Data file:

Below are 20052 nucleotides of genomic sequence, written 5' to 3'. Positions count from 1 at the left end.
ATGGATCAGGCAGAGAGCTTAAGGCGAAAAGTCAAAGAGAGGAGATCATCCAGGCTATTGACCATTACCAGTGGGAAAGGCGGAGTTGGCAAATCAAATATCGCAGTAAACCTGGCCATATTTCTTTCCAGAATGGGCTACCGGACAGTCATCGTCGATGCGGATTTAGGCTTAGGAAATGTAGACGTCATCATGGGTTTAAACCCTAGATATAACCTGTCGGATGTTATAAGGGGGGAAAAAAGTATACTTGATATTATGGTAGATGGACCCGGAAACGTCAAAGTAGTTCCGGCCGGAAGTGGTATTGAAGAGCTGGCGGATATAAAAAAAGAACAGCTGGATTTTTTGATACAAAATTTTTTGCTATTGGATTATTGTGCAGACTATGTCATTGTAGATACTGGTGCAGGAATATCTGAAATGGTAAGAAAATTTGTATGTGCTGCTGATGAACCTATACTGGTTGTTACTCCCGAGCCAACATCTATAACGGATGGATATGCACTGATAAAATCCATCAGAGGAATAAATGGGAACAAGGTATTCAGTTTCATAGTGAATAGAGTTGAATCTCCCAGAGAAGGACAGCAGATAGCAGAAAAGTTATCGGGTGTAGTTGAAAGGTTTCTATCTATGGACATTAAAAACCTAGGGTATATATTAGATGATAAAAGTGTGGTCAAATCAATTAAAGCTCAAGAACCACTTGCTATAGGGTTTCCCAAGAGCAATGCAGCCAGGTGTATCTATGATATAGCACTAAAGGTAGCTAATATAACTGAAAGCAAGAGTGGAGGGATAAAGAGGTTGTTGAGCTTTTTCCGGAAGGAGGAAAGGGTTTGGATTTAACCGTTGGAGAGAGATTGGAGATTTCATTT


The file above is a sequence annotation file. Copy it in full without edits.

Below are 20052 nucleotides of genomic sequence, written 5' to 3'. Positions count from 1 at the left end.
ATGGATCAGGCAGAGAGCTTAAGGCGAAAAGTCAAAGAGAGGAGATCATCCAGGCTATTGACCATTACCAGTGGGAAAGGCGGAGTTGGCAAATCAAATATCGCAGTAAACCTGGCCATATTTCTTTCCAGAATGGGCTACCGGACAGTCATCGTCGATGCGGATTTAGGCTTAGGAAATGTAGACGTCATCATGGGTTTAAACCCTAGATATAACCTGTCGGATGTTATAAGGGGGGAAAAAAGTATACTTGATATTATGGTAGATGGACCCGGAAACGTCAAAGTAGTTCCGGCCGGAAGTGGTATTGAAGAGCTGGCGGATATAAAAAAAGAACAGCTGGATTTTTTGATACAAAATTTTTTGCTATTGGATTATTGTGCAGACTATGTCATTGTAGATACTGGTGCAGGAATATCTGAAATGGTAAGAAAATTTGTATGTGCTGCTGATGAACCTATACTGGTTGTTACTCCCGAGCCAACATCTATAACGGATGGATATGCACTGATAAAATCCATCAGAGGAATAAATGGGAACAAGGTATTCAGTTTCATAGTGAATAGAGTTGAATCTCCCAGAGAAGGACAGCAGATAGCAGAAAAGTTATCGGGTGTAGTTGAAAGGTTTCTATCTATGGACATTAAAAACCTAGGGTATATATTAGATGATAAAAGTGTGGTCAAATCAATTAAAGCTCAAGAACCACTTGCTATAGGGTTTCCCAAGAGCAATGCAGCCAGGTGTATCTATGATATAGCACTAAAGGTAGCTAATATAACTGAAAGCAAGAGTGGAGGGATAAAGAGGTTGTTGAGCTTTTTCCGGAAGGAGGAAAGGGTTTGGATTTAACCGTTGGAGAGAGATTGGAGATTTCATTT